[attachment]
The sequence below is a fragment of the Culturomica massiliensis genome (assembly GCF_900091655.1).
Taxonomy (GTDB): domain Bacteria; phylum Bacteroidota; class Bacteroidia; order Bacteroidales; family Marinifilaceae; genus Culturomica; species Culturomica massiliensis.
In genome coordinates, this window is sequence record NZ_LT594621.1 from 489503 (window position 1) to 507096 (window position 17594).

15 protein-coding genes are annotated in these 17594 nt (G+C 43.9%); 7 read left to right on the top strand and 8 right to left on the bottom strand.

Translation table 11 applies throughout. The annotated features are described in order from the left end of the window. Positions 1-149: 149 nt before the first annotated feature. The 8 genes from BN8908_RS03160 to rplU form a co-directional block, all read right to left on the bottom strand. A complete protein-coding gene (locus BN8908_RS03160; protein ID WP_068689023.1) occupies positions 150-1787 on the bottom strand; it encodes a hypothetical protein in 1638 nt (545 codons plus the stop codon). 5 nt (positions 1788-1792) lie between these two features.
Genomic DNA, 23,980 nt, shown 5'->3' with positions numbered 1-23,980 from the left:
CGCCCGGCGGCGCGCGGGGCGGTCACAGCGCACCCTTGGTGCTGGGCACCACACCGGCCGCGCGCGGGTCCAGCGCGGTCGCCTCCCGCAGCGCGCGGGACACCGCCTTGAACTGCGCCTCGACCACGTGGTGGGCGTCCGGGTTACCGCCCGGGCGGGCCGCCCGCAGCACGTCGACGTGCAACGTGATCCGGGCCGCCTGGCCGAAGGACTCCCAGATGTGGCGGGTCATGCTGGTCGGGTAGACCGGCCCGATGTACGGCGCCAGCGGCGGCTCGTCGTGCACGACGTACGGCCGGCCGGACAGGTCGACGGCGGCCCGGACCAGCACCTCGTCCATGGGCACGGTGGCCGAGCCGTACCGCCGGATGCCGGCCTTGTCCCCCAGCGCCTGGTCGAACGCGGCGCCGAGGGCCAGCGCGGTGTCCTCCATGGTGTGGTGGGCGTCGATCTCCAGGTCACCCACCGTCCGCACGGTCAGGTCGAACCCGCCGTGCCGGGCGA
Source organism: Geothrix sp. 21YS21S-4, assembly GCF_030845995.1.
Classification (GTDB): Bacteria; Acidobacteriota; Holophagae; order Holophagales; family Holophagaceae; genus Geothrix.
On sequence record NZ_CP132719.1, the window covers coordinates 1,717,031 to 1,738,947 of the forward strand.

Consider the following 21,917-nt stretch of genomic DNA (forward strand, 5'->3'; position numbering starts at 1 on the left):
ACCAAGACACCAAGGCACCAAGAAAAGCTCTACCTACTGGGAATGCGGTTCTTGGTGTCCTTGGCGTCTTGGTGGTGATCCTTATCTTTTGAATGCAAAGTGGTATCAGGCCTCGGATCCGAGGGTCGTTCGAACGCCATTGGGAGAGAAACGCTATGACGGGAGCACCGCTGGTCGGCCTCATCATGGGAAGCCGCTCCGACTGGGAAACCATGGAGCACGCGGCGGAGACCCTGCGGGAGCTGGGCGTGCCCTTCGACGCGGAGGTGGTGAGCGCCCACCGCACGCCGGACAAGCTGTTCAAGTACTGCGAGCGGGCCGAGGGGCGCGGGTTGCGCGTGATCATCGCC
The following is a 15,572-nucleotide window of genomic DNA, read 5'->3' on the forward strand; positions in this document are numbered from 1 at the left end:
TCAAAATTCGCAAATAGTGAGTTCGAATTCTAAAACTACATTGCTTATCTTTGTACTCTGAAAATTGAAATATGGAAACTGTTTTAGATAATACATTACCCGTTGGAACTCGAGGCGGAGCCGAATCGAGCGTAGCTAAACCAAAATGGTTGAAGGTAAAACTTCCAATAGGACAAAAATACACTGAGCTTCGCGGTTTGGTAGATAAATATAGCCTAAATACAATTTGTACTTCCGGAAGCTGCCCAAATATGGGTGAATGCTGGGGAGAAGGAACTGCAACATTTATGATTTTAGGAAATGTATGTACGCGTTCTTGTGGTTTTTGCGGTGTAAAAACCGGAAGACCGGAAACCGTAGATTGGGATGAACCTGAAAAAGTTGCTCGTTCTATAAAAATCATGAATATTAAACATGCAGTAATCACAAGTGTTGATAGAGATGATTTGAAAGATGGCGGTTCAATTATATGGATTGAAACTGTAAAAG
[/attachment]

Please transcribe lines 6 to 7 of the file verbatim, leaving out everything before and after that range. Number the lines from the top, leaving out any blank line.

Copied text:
Genomic DNA, 23,980 nt, shown 5'->3' with positions numbered 1-23,980 from the left:
CGCCCGGCGGCGCGCGGGGCGGTCACAGCGCACCCTTGGTGCTGGGCACCACACCGGCCGCGCGCGGGTCCAGCGCGGTCGCCTCCCGCAGCGCGCGGGACACCGCCTTGAACTGCGCCTCGACCACGTGGTGGGCGTCCGGGTTACCGCCCGGGCGGGCCGCCCGCAGCACGTCGACGTGCAACGTGATCCGGGCCGCCTGGCCGAAGGACTCCCAGATGTGGCGGGTCATGCTGGTCGGGTAGACCGGCCCGATGTACGGCGCCAGCGGCGGCTCGTCGTGCACGACGTACGGCCGGCCGGACAGGTCGACGGCGGCCCGGACCAGCACCTCGTCCATGGGCACGGTGGCCGAGCCGTACCGCCGGATGCCGGCCTTGTCCCCCAGCGCCTGGTCGAACGCGGCGCCGAGGGCCAGCGCGGTGTCCTCCATGGTGTGGTGGGCGTCGATCTCCAGGTCACCCACCGTCCGCACGGTCAGGTCGAACCCGCCGTGCCGGGCGA